I certainly do not mean to denigrate the value of faith. Faith has lit candles of warmth and softened pangs of fear and despair throughout human history. As nineteenth-century German Romantic poet Heinrich Heine said, "Human misery is too great for man to do without faith." Tolstoy went so far as to proclaim that "faith is the force of life." It's just that the comfort and solace, even strength, of faith should never be confused with the existence or nonexistence of the object of that faith. Faith and its object bear no relation to each other, though if one were to believe the great religions of the world, faith in God and God should be listed as synonyms in the dictionary. Religion even goes so far as to say that faith is itself virtuous. But under what conceivable theory?
Christianity, since its origins, has tried to infuse faith with a substance it does not have, calling it something it is not in a transparent attempt to change its nature. But as Lincoln pointed out, calling, for instance, the tail of a dog a leg doesn't change the number of legs a dog has from four to five. This is why the apostle Paul only succeeded in revealing that he knew faith is as substanceless as the froth of a vapor when he felt the need to come up with this embarrassing articulation in his letter to the Hebrews: "Faith is the substance of things hoped for, the evidence of things unseen" (Hebrews 11:1). But we know that faith is only the dream of things hoped for, the imagining of things unseen.
How or why should someone have faith in something for which there is no evidence? But if we must have faith, shouldn't we have faith only in that which does not do violence to our common sense and reason? Why should we want to see, by faith, what the eye of reason rejects?
Being as helpless and impotent as we are in understanding the meaning of our existence, the majority of mankind turns to organized religion for answers, while a much smaller number of humans turn to learned religious writers and theologians. But all we ever get from any of these sources is unintelligible and/or absurd answers to insoluble mysteries. God, if there is a God, would have all the answers. But he is waiting for us, if at all, outside the reach of our minds -- our finite minds cannot comprehend that which is infinite (or as Einstein put it, "The problem is too vast for our limited minds") -- and that is why the effort of religion and theology to define and explain God is inherently futile. Thus, my agnosticism.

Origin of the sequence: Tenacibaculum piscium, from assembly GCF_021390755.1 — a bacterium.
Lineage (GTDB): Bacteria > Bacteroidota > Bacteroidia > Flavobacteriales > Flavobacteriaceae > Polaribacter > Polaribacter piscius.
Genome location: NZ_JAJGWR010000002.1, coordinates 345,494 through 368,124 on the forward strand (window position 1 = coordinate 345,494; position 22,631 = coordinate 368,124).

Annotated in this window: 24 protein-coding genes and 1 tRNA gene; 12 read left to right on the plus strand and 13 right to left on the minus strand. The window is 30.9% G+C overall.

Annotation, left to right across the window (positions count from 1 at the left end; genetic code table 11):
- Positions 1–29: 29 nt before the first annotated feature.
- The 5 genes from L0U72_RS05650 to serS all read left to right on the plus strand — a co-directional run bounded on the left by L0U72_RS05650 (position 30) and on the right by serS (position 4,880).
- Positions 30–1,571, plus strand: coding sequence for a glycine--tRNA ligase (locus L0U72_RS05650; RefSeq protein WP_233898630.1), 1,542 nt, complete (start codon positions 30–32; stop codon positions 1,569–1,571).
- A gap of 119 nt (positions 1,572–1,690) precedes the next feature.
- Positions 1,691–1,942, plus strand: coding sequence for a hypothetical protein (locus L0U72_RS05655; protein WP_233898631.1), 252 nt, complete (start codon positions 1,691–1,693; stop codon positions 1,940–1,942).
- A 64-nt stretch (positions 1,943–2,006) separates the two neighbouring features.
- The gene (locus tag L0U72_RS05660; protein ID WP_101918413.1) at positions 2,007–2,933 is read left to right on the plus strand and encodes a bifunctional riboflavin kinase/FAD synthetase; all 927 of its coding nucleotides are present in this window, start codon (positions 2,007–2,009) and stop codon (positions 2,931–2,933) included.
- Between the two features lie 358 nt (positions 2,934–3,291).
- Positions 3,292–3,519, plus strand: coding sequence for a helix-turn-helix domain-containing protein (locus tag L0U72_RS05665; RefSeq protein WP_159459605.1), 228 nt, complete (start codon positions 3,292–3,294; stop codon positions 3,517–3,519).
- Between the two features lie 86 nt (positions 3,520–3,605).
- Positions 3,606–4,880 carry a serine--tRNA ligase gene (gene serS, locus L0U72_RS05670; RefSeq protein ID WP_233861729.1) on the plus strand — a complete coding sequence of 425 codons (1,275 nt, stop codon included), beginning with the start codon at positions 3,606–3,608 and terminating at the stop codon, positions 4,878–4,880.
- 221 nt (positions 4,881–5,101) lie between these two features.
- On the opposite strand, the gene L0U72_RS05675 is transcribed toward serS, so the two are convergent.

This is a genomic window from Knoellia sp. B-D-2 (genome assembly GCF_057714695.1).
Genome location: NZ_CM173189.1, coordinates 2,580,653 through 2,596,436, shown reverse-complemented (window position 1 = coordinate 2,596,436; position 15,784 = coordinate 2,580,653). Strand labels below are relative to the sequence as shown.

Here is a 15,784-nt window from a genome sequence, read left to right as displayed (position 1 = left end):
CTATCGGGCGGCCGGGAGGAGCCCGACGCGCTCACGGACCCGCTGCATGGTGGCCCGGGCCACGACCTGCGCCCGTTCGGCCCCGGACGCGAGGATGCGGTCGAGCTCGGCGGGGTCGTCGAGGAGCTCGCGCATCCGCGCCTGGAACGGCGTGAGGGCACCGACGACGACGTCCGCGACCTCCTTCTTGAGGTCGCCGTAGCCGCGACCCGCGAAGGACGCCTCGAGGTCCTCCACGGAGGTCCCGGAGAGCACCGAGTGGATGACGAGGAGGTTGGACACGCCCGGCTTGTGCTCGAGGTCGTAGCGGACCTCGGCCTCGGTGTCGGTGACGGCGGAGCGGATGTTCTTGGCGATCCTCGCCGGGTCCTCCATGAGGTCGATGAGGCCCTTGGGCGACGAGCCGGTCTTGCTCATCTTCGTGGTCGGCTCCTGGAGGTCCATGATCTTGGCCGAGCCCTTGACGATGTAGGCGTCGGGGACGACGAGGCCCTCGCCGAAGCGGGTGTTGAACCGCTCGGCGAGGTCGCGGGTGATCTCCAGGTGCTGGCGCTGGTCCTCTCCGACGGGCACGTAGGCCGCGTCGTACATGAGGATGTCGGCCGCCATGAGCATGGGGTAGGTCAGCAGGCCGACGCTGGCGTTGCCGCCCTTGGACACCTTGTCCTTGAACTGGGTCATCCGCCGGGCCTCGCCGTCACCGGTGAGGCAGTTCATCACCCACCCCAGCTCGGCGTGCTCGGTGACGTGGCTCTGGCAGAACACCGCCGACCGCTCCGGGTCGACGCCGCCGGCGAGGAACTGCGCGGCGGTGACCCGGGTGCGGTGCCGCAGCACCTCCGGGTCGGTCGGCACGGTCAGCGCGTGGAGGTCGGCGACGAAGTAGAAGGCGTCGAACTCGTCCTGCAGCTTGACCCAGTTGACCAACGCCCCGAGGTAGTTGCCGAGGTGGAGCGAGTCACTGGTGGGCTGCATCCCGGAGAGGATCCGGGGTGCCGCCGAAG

Is the conclusion of agnosticism no more than an intellectual exercise? Can it have any value to the human condition? Perhaps. I believe there is an ethical dimension to agnosticism that has the potential, to the degree it is embraced, to make man more honest. We know that untruthfulness, dishonesty, deceit, hypocrisy, and pretense are so much a part of life that we almost expect these things in our daily living and find it refreshing when we see their absence. And it's not too likely this will ever change. But if man can ever at least hope to reduce the level of dishonesty in his existence, there perhaps is no better place to start than in his relationship with God.
The above is an excerpt from the bookDivinity of Doubt:The God Question by Vincent Bugliosi. The above excerpt is a digitally scanned reproduction of text from print. Although this excerpt has been proofread, occasional errors may appear due to the scanning process. Please refer to the finished book for accuracy.
Copyright © 2011 Vincent Bugliosi, author ofDivinity of Doubt:The God Question